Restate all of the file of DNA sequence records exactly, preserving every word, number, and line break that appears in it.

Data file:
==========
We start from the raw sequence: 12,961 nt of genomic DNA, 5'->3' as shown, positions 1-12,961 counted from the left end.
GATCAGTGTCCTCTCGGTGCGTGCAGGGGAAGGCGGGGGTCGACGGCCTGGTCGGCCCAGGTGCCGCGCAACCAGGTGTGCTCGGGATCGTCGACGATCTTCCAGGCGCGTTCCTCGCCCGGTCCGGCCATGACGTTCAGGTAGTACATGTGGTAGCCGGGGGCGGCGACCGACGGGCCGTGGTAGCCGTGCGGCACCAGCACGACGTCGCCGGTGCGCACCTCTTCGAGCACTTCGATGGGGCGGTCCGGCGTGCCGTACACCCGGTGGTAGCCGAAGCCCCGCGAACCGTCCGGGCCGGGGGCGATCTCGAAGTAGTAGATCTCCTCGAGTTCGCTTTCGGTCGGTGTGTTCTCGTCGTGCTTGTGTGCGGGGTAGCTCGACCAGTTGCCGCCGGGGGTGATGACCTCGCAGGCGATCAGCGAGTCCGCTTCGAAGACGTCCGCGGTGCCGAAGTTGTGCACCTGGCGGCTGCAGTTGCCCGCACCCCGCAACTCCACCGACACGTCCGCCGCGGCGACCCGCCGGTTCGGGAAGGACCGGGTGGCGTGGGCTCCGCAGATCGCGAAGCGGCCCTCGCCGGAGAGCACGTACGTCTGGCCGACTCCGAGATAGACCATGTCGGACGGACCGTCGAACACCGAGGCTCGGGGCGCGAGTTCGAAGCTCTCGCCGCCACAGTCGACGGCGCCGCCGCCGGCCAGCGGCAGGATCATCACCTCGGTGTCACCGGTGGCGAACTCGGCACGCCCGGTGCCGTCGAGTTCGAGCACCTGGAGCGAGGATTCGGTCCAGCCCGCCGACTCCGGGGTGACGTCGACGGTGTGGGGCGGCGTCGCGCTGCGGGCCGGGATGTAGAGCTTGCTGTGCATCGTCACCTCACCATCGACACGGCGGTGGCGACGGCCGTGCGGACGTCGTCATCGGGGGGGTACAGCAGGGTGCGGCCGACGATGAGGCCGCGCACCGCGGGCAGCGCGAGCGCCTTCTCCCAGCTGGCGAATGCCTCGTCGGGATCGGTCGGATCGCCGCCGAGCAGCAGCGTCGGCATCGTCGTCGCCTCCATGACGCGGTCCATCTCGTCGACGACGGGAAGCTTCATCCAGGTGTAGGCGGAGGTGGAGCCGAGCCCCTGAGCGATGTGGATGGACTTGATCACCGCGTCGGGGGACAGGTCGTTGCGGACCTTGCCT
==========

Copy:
We start from the raw sequence: 12,961 nt of genomic DNA, 5'->3' as shown, positions 1-12,961 counted from the left end.
GATCAGTGTCCTCTCGGTGCGTGCAGGGGAAGGCGGGGGTCGACGGCCTGGTCGGCCCAGGTGCCGCGCAACCAGGTGTGCTCGGGATCGTCGACGATCTTCCAGGCGCGTTCCTCGCCCGGTCCGGCCATGACGTTCAGGTAGTACATGTGGTAGCCGGGGGCGGCGACCGACGGGCCGTGGTAGCCGTGCGGCACCAGCACGACGTCGCCGGTGCGCACCTCTTCGAGCACTTCGATGGGGCGGTCCGGCGTGCCGTACACCCGGTGGTAGCCGAAGCCCCGCGAACCGTCCGGGCCGGGGGCGATCTCGAAGTAGTAGATCTCCTCGAGTTCGCTTTCGGTCGGTGTGTTCTCGTCGTGCTTGTGTGCGGGGTAGCTCGACCAGTTGCCGCCGGGGGTGATGACCTCGCAGGCGATCAGCGAGTCCGCTTCGAAGACGTCCGCGGTGCCGAAGTTGTGCACCTGGCGGCTGCAGTTGCCCGCACCCCGCAACTCCACCGACACGTCCGCCGCGGCGACCCGCCGGTTCGGGAAGGACCGGGTGGCGTGGGCTCCGCAGATCGCGAAGCGGCCCTCGCCGGAGAGCACGTACGTCTGGCCGACTCCGAGATAGACCATGTCGGACGGACCGTCGAACACCGAGGCTCGGGGCGCGAGTTCGAAGCTCTCGCCGCCACAGTCGACGGCGCCGCCGCCGGCCAGCGGCAGGATCATCACCTCGGTGTCACCGGTGGCGAACTCGGCACGCCCGGTGCCGTCGAGTTCGAGCACCTGGAGCGAGGATTCGGTCCAGCCCGCCGACTCCGGGGTGACGTCGACGGTGTGGGGCGGCGTCGCGCTGCGGGCCGGGATGTAGAGCTTGCTGTGCATCGTCACCTCACCATCGACACGGCGGTGGCGACGGCCGTGCGGACGTCGTCATCGGGGGGGTACAGCAGGGTGCGGCCGACGATGAGGCCGCGCACCGCGGGCAGCGCGAGCGCCTTCTCCCAGCTGGCGAATGCCTCGTCGGGATCGGTCGGATCGCCGCCGAGCAGCAGCGTCGGCATCGTCGTCGCCTCCATGACGCGGTCCATCTCGTCGACGACGGGAAGCTTCATCCAGGTGTAGGCGGAGGTGGAGCCGAGCCCCTGAGCGATGTGGATGGACTTGATCACCGCGTCGGGGGACAGGTCGTTGCGGACCTTGCCT